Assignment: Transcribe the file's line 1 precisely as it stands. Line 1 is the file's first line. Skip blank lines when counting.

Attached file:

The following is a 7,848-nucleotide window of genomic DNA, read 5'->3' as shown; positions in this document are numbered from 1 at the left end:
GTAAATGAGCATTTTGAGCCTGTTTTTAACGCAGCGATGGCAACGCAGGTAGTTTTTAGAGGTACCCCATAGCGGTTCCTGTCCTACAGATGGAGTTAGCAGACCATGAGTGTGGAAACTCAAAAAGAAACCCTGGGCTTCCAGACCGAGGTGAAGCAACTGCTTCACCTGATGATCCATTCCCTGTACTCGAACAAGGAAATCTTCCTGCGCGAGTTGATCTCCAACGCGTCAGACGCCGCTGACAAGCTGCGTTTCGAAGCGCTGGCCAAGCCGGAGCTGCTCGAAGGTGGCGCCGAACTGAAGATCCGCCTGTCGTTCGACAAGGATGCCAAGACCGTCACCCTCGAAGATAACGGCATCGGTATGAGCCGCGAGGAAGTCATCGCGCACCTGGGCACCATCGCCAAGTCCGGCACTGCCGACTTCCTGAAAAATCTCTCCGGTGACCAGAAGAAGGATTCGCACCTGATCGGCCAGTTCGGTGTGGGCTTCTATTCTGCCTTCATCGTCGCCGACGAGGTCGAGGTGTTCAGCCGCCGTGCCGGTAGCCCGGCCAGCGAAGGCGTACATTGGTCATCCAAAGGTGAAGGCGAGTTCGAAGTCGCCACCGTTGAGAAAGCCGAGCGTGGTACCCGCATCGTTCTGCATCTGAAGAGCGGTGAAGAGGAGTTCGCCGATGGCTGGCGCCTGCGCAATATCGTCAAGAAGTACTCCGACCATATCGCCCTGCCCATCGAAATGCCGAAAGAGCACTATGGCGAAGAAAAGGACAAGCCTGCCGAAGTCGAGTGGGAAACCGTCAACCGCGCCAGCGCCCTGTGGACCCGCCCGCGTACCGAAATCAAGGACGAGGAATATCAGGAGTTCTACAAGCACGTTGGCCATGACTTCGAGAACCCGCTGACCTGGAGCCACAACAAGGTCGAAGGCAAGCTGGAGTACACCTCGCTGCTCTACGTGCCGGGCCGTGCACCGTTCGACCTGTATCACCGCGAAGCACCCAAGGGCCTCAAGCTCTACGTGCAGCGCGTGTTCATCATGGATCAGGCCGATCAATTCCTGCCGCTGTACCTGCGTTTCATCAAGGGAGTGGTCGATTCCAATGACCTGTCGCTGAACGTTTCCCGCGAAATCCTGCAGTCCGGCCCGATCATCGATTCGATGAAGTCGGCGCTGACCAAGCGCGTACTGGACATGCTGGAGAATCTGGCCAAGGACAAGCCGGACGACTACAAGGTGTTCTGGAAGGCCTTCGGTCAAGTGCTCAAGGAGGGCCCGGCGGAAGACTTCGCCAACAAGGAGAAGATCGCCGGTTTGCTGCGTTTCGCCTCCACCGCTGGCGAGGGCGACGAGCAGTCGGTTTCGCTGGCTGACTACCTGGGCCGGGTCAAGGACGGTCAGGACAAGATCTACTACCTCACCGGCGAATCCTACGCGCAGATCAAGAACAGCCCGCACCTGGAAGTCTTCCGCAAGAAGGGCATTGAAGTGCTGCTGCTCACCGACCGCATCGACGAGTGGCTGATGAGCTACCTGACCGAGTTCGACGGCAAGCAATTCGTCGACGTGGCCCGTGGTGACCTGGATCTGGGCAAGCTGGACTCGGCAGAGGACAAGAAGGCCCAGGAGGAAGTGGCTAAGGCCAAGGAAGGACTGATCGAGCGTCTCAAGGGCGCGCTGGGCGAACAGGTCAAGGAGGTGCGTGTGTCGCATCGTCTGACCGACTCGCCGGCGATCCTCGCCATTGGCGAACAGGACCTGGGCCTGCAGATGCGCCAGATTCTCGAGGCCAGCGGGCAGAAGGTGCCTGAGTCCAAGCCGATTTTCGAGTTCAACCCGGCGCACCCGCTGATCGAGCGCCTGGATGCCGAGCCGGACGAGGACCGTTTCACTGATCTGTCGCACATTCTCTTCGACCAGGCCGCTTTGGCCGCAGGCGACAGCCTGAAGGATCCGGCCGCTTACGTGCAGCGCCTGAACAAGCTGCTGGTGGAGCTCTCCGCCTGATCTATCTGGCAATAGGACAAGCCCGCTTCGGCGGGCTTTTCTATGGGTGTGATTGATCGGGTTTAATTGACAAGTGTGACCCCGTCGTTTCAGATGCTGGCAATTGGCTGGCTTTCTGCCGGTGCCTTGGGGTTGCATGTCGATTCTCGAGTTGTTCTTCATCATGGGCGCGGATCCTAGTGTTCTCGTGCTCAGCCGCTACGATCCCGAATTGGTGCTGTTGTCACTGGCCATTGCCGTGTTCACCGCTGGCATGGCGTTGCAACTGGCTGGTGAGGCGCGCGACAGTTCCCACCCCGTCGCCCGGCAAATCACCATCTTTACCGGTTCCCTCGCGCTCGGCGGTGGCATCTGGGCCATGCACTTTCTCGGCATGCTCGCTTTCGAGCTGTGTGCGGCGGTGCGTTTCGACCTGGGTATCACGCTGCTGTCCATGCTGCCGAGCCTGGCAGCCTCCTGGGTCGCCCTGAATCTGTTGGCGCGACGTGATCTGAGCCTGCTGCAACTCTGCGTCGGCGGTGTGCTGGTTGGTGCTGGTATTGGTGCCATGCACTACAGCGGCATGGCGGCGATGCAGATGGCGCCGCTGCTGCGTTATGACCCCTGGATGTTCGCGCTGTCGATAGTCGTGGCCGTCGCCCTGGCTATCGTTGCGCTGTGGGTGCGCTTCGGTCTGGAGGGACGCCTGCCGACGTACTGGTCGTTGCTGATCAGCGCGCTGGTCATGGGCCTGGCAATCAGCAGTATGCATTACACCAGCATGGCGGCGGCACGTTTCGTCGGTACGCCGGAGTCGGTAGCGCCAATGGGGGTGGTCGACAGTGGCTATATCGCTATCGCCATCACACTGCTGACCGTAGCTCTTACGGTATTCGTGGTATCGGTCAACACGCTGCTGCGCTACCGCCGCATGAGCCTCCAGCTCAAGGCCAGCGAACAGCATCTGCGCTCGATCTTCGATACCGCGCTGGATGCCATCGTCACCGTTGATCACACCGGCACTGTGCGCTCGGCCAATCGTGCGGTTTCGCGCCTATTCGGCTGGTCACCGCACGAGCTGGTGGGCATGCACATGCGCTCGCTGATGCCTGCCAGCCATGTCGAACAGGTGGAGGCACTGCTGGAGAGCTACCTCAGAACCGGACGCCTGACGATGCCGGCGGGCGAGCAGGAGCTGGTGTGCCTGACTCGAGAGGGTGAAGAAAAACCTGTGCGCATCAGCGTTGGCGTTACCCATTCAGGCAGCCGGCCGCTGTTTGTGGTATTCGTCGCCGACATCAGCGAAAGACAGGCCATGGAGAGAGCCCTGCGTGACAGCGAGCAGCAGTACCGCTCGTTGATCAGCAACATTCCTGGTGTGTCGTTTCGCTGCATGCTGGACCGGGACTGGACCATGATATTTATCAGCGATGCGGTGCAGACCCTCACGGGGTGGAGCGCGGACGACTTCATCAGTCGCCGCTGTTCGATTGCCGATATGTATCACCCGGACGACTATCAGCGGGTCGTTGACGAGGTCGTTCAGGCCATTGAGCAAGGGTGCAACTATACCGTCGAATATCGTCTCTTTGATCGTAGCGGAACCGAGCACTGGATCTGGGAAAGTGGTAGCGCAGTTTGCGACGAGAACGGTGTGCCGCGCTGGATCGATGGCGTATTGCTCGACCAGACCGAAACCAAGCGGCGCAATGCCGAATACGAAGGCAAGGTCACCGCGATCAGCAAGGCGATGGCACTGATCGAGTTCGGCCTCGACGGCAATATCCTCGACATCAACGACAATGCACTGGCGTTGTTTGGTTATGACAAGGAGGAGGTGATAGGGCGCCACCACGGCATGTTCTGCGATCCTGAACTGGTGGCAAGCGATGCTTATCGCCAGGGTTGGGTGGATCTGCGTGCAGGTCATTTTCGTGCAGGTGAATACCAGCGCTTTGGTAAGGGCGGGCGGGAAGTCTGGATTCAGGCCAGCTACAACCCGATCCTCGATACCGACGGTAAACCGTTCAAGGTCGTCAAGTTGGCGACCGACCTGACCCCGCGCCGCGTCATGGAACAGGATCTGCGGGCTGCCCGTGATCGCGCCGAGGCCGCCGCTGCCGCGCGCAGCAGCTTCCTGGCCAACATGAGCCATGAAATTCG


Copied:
The following is a 7,848-nucleotide window of genomic DNA, read 5'->3' as shown; positions in this document are numbered from 1 at the left end: